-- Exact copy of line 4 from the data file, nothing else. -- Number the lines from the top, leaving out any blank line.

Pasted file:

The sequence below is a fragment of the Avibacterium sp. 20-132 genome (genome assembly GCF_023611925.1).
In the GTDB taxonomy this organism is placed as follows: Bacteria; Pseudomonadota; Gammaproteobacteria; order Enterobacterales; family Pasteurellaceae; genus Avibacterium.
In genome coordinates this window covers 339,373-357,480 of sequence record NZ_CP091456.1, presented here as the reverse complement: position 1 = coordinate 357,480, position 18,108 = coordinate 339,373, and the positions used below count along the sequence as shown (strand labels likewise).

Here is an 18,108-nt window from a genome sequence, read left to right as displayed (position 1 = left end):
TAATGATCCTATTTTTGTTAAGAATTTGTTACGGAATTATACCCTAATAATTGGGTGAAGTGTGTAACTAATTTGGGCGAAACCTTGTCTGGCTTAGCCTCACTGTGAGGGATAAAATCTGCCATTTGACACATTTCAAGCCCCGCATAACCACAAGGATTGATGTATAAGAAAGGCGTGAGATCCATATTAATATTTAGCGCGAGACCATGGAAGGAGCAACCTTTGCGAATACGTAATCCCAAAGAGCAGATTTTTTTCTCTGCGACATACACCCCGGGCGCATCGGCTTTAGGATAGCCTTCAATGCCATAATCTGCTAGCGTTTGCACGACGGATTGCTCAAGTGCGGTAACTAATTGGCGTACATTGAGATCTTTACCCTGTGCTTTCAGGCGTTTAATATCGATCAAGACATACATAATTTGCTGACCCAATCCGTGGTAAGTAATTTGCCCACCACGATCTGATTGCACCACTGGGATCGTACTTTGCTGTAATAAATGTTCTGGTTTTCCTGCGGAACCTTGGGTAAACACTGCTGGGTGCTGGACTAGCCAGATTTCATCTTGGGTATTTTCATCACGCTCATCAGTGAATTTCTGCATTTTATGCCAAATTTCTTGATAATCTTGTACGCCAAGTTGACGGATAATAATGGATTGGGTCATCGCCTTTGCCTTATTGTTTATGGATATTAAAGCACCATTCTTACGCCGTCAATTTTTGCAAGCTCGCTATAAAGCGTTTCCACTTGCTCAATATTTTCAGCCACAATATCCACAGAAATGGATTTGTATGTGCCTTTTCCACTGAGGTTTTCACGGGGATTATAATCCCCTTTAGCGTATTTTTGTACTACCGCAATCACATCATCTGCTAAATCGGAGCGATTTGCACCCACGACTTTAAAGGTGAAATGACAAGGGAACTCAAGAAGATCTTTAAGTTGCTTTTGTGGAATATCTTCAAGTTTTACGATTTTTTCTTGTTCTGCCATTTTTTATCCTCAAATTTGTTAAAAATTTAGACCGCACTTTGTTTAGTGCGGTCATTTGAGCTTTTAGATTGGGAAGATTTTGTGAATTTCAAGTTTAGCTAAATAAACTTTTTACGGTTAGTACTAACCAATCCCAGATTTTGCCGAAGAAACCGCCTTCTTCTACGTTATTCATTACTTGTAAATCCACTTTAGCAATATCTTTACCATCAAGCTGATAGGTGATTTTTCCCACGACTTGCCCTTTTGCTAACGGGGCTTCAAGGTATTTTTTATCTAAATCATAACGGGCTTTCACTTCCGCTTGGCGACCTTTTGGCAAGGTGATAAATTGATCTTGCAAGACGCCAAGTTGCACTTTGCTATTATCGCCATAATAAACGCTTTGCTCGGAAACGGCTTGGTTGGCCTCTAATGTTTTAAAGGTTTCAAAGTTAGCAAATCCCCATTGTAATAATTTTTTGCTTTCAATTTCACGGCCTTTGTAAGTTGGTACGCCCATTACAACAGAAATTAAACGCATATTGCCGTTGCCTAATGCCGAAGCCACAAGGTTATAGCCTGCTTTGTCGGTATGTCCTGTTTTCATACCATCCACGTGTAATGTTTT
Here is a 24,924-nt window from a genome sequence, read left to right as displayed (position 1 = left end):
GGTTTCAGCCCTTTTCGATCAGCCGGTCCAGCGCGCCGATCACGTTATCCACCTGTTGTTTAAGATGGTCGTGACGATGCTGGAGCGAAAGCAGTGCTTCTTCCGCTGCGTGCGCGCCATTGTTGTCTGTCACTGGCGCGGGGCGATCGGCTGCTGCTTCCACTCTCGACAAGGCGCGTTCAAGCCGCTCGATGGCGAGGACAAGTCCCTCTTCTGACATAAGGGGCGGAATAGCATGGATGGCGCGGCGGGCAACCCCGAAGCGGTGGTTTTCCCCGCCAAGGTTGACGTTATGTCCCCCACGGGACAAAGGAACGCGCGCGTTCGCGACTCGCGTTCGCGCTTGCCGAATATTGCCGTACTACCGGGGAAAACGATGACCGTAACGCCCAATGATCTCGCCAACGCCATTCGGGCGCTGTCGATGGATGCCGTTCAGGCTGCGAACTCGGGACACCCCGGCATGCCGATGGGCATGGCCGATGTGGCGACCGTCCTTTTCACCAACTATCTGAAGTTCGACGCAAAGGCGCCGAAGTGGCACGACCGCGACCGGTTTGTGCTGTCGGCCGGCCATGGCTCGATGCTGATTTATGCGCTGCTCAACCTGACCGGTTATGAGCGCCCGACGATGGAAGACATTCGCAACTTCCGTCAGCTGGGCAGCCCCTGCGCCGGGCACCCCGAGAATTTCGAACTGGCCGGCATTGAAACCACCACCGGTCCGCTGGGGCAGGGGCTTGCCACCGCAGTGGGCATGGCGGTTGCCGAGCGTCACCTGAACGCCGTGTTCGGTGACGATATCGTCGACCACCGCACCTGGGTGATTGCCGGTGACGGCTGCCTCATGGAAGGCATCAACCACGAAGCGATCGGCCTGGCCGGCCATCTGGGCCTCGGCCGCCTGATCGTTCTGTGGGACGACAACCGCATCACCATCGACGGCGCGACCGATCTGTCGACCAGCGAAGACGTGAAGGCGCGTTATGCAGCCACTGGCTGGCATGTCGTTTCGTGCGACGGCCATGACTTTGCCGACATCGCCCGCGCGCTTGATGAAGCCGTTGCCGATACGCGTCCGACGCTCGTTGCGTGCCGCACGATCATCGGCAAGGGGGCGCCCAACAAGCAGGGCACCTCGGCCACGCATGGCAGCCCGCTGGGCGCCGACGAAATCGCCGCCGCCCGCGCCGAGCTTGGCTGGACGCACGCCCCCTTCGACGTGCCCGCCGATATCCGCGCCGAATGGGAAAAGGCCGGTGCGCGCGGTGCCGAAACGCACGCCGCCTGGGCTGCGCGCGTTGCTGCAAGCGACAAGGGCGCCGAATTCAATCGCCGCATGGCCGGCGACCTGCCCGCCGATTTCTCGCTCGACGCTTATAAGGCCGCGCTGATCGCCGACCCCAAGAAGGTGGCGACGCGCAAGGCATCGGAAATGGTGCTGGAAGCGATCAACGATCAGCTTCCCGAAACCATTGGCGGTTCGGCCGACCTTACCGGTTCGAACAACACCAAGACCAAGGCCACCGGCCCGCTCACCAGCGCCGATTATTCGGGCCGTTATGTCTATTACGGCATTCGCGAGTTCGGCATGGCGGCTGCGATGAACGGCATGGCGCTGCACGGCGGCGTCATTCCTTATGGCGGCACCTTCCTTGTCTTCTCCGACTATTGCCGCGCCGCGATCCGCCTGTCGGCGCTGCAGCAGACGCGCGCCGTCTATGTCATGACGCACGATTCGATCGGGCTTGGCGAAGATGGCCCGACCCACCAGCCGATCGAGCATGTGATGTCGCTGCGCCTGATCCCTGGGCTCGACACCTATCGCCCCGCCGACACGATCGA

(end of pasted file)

Here is an 18,108-nt window from a genome sequence, read left to right as displayed (position 1 = left end):